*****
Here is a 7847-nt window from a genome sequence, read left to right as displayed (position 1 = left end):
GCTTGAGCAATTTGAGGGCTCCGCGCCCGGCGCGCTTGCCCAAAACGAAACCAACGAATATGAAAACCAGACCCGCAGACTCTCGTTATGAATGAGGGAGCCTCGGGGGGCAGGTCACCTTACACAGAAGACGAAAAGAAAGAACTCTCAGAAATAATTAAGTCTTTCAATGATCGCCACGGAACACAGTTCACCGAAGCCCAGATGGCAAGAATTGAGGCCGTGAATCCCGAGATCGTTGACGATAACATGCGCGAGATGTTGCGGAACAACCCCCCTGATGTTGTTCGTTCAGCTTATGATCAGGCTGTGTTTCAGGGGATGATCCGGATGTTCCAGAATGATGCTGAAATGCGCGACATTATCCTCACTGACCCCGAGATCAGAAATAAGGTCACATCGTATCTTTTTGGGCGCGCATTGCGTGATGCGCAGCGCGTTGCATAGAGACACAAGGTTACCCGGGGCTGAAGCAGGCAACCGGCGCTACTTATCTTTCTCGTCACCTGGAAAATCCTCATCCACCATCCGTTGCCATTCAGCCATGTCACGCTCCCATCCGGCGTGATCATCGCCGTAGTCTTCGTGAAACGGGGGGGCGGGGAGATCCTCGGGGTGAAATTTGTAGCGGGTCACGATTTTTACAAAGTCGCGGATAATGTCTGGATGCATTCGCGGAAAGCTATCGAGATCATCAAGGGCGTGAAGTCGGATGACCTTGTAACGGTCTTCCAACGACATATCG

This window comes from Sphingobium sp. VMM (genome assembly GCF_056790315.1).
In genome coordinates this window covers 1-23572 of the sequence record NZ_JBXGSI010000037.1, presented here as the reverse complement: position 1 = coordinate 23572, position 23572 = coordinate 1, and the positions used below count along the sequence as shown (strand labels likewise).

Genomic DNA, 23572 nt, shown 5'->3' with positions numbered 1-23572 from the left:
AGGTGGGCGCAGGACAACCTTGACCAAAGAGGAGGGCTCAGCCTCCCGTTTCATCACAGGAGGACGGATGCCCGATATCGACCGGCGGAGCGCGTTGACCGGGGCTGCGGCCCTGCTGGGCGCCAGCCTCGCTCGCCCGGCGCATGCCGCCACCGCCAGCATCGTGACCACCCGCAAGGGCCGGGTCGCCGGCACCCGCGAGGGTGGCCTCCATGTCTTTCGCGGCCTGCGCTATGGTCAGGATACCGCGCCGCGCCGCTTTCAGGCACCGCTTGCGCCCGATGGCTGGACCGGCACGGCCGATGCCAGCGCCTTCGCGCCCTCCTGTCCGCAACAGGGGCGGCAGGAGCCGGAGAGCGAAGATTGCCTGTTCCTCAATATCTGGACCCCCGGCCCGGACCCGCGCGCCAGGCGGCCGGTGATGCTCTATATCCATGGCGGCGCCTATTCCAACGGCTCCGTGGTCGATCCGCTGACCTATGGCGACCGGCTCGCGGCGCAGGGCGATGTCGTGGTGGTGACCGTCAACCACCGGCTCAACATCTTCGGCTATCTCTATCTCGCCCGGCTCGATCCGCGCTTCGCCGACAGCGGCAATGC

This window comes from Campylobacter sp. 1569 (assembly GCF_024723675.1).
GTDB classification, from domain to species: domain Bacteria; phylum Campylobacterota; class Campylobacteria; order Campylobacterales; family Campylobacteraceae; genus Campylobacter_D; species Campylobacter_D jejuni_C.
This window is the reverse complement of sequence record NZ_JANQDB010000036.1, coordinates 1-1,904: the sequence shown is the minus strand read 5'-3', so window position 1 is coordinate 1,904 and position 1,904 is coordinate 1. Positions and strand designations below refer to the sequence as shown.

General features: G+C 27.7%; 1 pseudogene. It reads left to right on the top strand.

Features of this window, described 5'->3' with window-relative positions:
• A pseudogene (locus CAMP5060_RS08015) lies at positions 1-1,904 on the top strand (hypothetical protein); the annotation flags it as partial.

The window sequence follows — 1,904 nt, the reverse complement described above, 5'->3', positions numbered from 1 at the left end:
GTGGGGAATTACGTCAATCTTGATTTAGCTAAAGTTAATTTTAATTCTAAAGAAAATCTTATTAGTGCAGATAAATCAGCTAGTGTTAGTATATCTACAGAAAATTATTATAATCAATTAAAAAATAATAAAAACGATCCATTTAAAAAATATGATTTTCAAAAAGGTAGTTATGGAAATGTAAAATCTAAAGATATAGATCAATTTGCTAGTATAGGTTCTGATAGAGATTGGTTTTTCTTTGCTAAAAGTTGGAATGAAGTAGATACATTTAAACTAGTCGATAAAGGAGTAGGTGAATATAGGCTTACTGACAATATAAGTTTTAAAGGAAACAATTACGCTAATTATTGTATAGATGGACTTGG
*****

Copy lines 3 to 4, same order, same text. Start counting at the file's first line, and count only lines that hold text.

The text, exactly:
This window comes from Sphingobium sp. VMM (genome assembly GCF_056790315.1).
In genome coordinates this window covers 1-23572 of the sequence record NZ_JBXGSI010000037.1, presented here as the reverse complement: position 1 = coordinate 23572, position 23572 = coordinate 1, and the positions used below count along the sequence as shown (strand labels likewise).